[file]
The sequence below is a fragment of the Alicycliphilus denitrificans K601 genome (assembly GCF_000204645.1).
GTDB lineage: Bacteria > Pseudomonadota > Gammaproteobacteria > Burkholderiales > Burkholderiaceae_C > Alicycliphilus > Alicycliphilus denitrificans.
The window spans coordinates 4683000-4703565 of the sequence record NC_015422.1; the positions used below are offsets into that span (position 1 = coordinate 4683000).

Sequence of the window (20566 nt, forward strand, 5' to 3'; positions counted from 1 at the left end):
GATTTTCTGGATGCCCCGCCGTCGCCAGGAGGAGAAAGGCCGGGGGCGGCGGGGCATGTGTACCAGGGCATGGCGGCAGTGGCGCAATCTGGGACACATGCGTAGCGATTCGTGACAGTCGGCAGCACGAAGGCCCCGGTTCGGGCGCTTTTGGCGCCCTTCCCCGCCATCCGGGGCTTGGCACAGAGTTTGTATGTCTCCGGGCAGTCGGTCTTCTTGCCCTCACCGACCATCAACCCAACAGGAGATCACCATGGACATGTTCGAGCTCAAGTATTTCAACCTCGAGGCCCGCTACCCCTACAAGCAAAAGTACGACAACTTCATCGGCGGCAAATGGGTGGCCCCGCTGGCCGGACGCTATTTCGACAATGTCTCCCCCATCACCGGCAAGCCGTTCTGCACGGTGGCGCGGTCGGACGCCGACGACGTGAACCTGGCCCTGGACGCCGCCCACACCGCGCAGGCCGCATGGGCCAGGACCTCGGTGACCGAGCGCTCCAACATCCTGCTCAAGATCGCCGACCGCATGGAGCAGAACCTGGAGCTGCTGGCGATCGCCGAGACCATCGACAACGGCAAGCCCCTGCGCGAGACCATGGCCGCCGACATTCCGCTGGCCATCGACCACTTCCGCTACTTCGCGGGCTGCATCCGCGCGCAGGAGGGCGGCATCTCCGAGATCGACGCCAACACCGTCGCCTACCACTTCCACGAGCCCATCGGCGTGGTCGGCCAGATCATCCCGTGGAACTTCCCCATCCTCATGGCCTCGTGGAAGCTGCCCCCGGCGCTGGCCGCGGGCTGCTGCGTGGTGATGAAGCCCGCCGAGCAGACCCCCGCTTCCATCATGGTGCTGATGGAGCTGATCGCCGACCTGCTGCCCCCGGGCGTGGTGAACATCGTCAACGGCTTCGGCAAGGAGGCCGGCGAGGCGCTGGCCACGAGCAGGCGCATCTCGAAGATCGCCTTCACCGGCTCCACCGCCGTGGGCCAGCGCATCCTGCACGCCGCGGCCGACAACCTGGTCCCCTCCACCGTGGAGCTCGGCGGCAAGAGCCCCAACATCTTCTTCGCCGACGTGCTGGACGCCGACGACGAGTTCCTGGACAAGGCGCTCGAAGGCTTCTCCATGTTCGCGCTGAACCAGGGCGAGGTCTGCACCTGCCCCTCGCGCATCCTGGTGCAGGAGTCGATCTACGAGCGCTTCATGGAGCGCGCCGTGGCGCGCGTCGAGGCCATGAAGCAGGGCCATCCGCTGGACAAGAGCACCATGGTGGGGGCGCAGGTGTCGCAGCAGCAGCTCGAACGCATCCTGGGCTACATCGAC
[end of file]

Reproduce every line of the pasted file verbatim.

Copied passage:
The sequence below is a fragment of the Alicycliphilus denitrificans K601 genome (assembly GCF_000204645.1).
GTDB lineage: Bacteria > Pseudomonadota > Gammaproteobacteria > Burkholderiales > Burkholderiaceae_C > Alicycliphilus > Alicycliphilus denitrificans.
The window spans coordinates 4683000-4703565 of the sequence record NC_015422.1; the positions used below are offsets into that span (position 1 = coordinate 4683000).

Sequence of the window (20566 nt, forward strand, 5' to 3'; positions counted from 1 at the left end):
GATTTTCTGGATGCCCCGCCGTCGCCAGGAGGAGAAAGGCCGGGGGCGGCGGGGCATGTGTACCAGGGCATGGCGGCAGTGGCGCAATCTGGGACACATGCGTAGCGATTCGTGACAGTCGGCAGCACGAAGGCCCCGGTTCGGGCGCTTTTGGCGCCCTTCCCCGCCATCCGGGGCTTGGCACAGAGTTTGTATGTCTCCGGGCAGTCGGTCTTCTTGCCCTCACCGACCATCAACCCAACAGGAGATCACCATGGACATGTTCGAGCTCAAGTATTTCAACCTCGAGGCCCGCTACCCCTACAAGCAAAAGTACGACAACTTCATCGGCGGCAAATGGGTGGCCCCGCTGGCCGGACGCTATTTCGACAATGTCTCCCCCATCACCGGCAAGCCGTTCTGCACGGTGGCGCGGTCGGACGCCGACGACGTGAACCTGGCCCTGGACGCCGCCCACACCGCGCAGGCCGCATGGGCCAGGACCTCGGTGACCGAGCGCTCCAACATCCTGCTCAAGATCGCCGACCGCATGGAGCAGAACCTGGAGCTGCTGGCGATCGCCGAGACCATCGACAACGGCAAGCCCCTGCGCGAGACCATGGCCGCCGACATTCCGCTGGCCATCGACCACTTCCGCTACTTCGCGGGCTGCATCCGCGCGCAGGAGGGCGGCATCTCCGAGATCGACGCCAACACCGTCGCCTACCACTTCCACGAGCCCATCGGCGTGGTCGGCCAGATCATCCCGTGGAACTTCCCCATCCTCATGGCCTCGTGGAAGCTGCCCCCGGCGCTGGCCGCGGGCTGCTGCGTGGTGATGAAGCCCGCCGAGCAGACCCCCGCTTCCATCATGGTGCTGATGGAGCTGATCGCCGACCTGCTGCCCCCGGGCGTGGTGAACATCGTCAACGGCTTCGGCAAGGAGGCCGGCGAGGCGCTGGCCACGAGCAGGCGCATCTCGAAGATCGCCTTCACCGGCTCCACCGCCGTGGGCCAGCGCATCCTGCACGCCGCGGCCGACAACCTGGTCCCCTCCACCGTGGAGCTCGGCGGCAAGAGCCCCAACATCTTCTTCGCCGACGTGCTGGACGCCGACGACGAGTTCCTGGACAAGGCGCTCGAAGGCTTCTCCATGTTCGCGCTGAACCAGGGCGAGGTCTGCACCTGCCCCTCGCGCATCCTGGTGCAGGAGTCGATCTACGAGCGCTTCATGGAGCGCGCCGTGGCGCGCGTCGAGGCCATGAAGCAGGGCCATCCGCTGGACAAGAGCACCATGGTGGGGGCGCAGGTGTCGCAGCAGCAGCTCGAACGCATCCTGGGCTACATCGAC